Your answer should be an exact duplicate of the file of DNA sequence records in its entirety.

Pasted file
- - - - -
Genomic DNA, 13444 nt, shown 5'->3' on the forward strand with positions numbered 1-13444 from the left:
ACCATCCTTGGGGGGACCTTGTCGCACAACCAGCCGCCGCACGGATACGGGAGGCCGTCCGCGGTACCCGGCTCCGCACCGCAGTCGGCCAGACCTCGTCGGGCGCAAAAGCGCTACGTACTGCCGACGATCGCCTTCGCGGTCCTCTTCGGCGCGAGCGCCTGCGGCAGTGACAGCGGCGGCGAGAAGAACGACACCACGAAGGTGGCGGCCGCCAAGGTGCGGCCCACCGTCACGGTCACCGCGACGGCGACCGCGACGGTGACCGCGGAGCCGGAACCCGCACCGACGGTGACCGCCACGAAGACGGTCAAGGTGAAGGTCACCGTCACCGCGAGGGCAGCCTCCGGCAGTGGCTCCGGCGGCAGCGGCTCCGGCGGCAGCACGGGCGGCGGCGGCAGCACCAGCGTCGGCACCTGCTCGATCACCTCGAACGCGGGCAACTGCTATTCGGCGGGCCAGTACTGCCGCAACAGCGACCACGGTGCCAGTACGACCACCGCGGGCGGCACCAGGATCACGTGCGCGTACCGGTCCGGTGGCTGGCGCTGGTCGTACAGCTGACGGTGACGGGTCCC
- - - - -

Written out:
Genomic DNA, 13444 nt, shown 5'->3' on the forward strand with positions numbered 1-13444 from the left:
ACCATCCTTGGGGGGACCTTGTCGCACAACCAGCCGCCGCACGGATACGGGAGGCCGTCCGCGGTACCCGGCTCCGCACCGCAGTCGGCCAGACCTCGTCGGGCGCAAAAGCGCTACGTACTGCCGACGATCGCCTTCGCGGTCCTCTTCGGCGCGAGCGCCTGCGGCAGTGACAGCGGCGGCGAGAAGAACGACACCACGAAGGTGGCGGCCGCCAAGGTGCGGCCCACCGTCACGGTCACCGCGACGGCGACCGCGACGGTGACCGCGGAGCCGGAACCCGCACCGACGGTGACCGCCACGAAGACGGTCAAGGTGAAGGTCACCGTCACCGCGAGGGCAGCCTCCGGCAGTGGCTCCGGCGGCAGCGGCTCCGGCGGCAGCACGGGCGGCGGCGGCAGCACCAGCGTCGGCACCTGCTCGATCACCTCGAACGCGGGCAACTGCTATTCGGCGGGCCAGTACTGCCGCAACAGCGACCACGGTGCCAGTACGACCACCGCGGGCGGCACCAGGATCACGTGCGCGTACCGGTCCGGTGGCTGGCGCTGGTCGTACAGCTGACGGTGACGGGTCCC